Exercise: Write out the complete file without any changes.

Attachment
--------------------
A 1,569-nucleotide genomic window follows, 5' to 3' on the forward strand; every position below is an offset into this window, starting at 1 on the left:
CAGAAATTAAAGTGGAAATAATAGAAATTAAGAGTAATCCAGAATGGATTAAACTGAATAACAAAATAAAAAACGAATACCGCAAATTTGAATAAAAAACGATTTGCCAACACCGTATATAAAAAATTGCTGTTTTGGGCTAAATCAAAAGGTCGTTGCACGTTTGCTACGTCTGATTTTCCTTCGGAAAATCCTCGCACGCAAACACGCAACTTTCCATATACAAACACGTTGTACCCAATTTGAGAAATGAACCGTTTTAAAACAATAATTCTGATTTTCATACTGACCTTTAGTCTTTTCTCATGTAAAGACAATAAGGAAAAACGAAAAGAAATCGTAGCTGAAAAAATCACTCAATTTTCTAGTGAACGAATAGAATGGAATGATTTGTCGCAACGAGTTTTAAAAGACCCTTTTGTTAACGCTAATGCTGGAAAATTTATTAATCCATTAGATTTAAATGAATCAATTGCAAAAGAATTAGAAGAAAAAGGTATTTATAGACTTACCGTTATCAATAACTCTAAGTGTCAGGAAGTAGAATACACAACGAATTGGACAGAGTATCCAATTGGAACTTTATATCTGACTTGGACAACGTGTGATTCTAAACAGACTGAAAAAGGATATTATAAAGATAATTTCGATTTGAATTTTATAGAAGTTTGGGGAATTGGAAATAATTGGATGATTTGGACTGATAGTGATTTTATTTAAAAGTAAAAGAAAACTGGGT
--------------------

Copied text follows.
A 1,569-nucleotide genomic window follows, 5' to 3' on the forward strand; every position below is an offset into this window, starting at 1 on the left:
CAGAAATTAAAGTGGAAATAATAGAAATTAAGAGTAATCCAGAATGGATTAAACTGAATAACAAAATAAAAAACGAATACCGCAAATTTGAATAAAAAACGATTTGCCAACACCGTATATAAAAAATTGCTGTTTTGGGCTAAATCAAAAGGTCGTTGCACGTTTGCTACGTCTGATTTTCCTTCGGAAAATCCTCGCACGCAAACACGCAACTTTCCATATACAAACACGTTGTACCCAATTTGAGAAATGAACCGTTTTAAAACAATAATTCTGATTTTCATACTGACCTTTAGTCTTTTCTCATGTAAAGACAATAAGGAAAAACGAAAAGAAATCGTAGCTGAAAAAATCACTCAATTTTCTAGTGAACGAATAGAATGGAATGATTTGTCGCAACGAGTTTTAAAAGACCCTTTTGTTAACGCTAATGCTGGAAAATTTATTAATCCATTAGATTTAAATGAATCAATTGCAAAAGAATTAGAAGAAAAAGGTATTTATAGACTTACCGTTATCAATAACTCTAAGTGTCAGGAAGTAGAATACACAACGAATTGGACAGAGTATCCAATTGGAACTTTATATCTGACTTGGACAACGTGTGATTCTAAACAGACTGAAAAAGGATATTATAAAGATAATTTCGATTTGAATTTTATAGAAGTTTGGGGAATTGGAAATAATTGGATGATTTGGACTGATAGTGATTTTATTTAAAAGTAAAAGAAAACTGGGT